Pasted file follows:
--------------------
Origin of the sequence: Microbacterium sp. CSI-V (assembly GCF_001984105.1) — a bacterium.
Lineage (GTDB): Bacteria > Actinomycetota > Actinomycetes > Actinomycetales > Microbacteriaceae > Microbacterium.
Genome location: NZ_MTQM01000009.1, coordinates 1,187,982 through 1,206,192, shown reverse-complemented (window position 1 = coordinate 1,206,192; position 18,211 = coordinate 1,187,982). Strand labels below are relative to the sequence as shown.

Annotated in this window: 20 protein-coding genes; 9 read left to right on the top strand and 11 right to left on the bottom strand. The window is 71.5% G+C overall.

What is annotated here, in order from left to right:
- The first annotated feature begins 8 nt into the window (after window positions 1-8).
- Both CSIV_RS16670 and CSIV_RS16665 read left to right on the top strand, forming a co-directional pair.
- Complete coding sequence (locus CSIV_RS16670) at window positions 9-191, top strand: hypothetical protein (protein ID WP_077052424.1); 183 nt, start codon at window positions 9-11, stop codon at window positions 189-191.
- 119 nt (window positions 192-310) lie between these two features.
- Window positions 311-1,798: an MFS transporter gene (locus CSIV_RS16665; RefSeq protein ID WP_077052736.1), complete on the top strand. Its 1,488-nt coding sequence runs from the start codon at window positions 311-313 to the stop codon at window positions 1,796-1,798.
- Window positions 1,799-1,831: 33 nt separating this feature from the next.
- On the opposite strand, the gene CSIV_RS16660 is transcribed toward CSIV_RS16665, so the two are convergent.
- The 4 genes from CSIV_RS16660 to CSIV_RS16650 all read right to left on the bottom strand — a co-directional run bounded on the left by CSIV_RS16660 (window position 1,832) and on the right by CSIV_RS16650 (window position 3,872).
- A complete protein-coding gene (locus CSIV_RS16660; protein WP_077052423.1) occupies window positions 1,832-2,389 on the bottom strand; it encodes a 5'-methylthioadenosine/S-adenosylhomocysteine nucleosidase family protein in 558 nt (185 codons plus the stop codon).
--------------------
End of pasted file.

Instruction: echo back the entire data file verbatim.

Origin of the sequence: Microbacterium sp. CSI-V (assembly GCF_001984105.1) — a bacterium.
Lineage (GTDB): Bacteria > Actinomycetota > Actinomycetes > Actinomycetales > Microbacteriaceae > Microbacterium.
Genome location: NZ_MTQM01000009.1, coordinates 1,187,982 through 1,206,192, shown reverse-complemented (window position 1 = coordinate 1,206,192; position 18,211 = coordinate 1,187,982). Strand labels below are relative to the sequence as shown.

Annotated in this window: 20 protein-coding genes; 9 read left to right on the top strand and 11 right to left on the bottom strand. The window is 71.5% G+C overall.

What is annotated here, in order from left to right:
- The first annotated feature begins 8 nt into the window (after window positions 1-8).
- Both CSIV_RS16670 and CSIV_RS16665 read left to right on the top strand, forming a co-directional pair.
- Complete coding sequence (locus CSIV_RS16670) at window positions 9-191, top strand: hypothetical protein (protein ID WP_077052424.1); 183 nt, start codon at window positions 9-11, stop codon at window positions 189-191.
- 119 nt (window positions 192-310) lie between these two features.
- Window positions 311-1,798: an MFS transporter gene (locus CSIV_RS16665; RefSeq protein ID WP_077052736.1), complete on the top strand. Its 1,488-nt coding sequence runs from the start codon at window positions 311-313 to the stop codon at window positions 1,796-1,798.
- Window positions 1,799-1,831: 33 nt separating this feature from the next.
- On the opposite strand, the gene CSIV_RS16660 is transcribed toward CSIV_RS16665, so the two are convergent.
- The 4 genes from CSIV_RS16660 to CSIV_RS16650 all read right to left on the bottom strand — a co-directional run bounded on the left by CSIV_RS16660 (window position 1,832) and on the right by CSIV_RS16650 (window position 3,872).
- A complete protein-coding gene (locus CSIV_RS16660; protein WP_077052423.1) occupies window positions 1,832-2,389 on the bottom strand; it encodes a 5'-methylthioadenosine/S-adenosylhomocysteine nucleosidase family protein in 558 nt (185 codons plus the stop codon).